It is worth doing your sums either way, but Nick Morrey, technical director at mortgage brokers Coreco, said: “It’s not an easy calculation.”

If you are considering leaving your current deal early, you will have to factor in any early repayment charge, plus any fee for taking out a new mortgage.

And that’s before you start comparing the rate of your existing mortgage with a new one.

A good starting point to help you do the sums is MoneySavingExpert’s Ditch Your Fix calculator.

What’s better, a fixed or variable deal?

Everyone needs to consider their own personal circumstances to find the best mortgage to meet their needs.

Variable and tracker mortgages may currently look cheaper than a fixed-rate deal, but they will rise if — or more likely when — the base rate goes up again next month.

Those who value the security of knowing how much they will be paying each month should opt for a fixed rate.

Mortgages can be confusing but a broker can help you navigate the maze.

They may earn commission from lenders after arranging a mortgage, and some will also charge you a fee, which will either be a flat rate or a percentage of the amount you want to borrow.

Make sure you speak to a whole-of-the-market broker, so they can access all the deals available, not just a selected few.

You should always check that your broker is authorised to give mortgage advice by consulting the Financial Services Register.

Should I plough my rainy day fund into reducing my mortgage?

Check what fees or penalties you may face for paying extra off your mortgage.

Many lenders let you overpay ten per cent of the balance each year without penalty and paying off that bit extra could bring your payments and interest down.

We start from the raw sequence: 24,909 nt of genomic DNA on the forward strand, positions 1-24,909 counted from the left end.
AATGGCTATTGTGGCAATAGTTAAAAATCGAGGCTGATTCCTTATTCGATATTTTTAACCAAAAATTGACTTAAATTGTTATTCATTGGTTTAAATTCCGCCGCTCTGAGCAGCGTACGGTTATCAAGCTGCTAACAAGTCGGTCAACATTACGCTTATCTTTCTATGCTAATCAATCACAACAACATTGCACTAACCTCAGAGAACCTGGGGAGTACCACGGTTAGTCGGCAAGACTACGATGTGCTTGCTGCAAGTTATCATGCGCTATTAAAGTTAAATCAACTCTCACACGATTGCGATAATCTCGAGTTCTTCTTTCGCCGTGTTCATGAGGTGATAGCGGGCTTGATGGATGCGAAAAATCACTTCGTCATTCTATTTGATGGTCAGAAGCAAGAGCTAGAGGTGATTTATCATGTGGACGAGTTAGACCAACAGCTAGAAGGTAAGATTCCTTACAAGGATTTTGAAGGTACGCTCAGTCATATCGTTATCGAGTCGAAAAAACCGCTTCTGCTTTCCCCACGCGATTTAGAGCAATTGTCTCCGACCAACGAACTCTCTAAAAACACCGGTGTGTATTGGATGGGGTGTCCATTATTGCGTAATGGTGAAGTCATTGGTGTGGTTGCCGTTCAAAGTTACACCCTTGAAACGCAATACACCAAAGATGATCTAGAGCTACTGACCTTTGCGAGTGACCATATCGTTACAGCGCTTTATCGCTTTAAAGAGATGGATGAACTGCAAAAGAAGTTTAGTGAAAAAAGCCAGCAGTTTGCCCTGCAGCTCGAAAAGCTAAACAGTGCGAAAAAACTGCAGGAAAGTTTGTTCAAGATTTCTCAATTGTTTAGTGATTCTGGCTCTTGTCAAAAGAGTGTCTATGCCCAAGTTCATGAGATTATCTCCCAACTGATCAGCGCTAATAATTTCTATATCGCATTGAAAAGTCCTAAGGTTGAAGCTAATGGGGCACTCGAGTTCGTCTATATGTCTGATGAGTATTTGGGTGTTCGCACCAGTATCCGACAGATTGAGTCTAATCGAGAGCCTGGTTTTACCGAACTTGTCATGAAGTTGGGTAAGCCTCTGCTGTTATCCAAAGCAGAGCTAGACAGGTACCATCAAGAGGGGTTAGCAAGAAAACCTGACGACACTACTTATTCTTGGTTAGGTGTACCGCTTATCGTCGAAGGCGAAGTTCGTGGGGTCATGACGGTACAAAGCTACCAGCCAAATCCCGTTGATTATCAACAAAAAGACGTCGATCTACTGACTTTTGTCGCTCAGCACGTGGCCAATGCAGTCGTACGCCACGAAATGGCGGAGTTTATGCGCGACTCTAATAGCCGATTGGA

But before you plough money into your mortgage, make sure you pay off more expensive debts, such as credit cards, and have enough money set aside to pay three to six months’ worth of essential bills.

I’m a first-time buyer, what should I do?

It can seem an especially scary time to take that first leap into home ownership, even with the threshold for paying stamp duty for first-time buyers now £425,000.

But that does not automatically mean that buying a house is off the cards.

Nick says that waiting in case property prices fall is not necessarily a smart move.

He added: “My advice to first-time buyers is if you are in a position to buy and you can afford the mortgage and you are not planning on selling it in the near future, you should strongly consider going ahead.”

What should I do if I am struggling to pay my mortgage?

Get in contact with your lender.

Nick said: “They have a duty of care to make sure you are aware of what your options are and to take steps to try to assist you where they can.”

You can also get free one-to-one debt counselling help from Citizens Advice, StepChange or National Debtline.

Speaking on ITV’s Good Morning Britain last month, Martin Lewis said that those on variable rate mortgages or fixed deals coming to an end in the next three to five months should take action now.

He suggested that they should go on a comparison website to see what mortgage rates are currently available.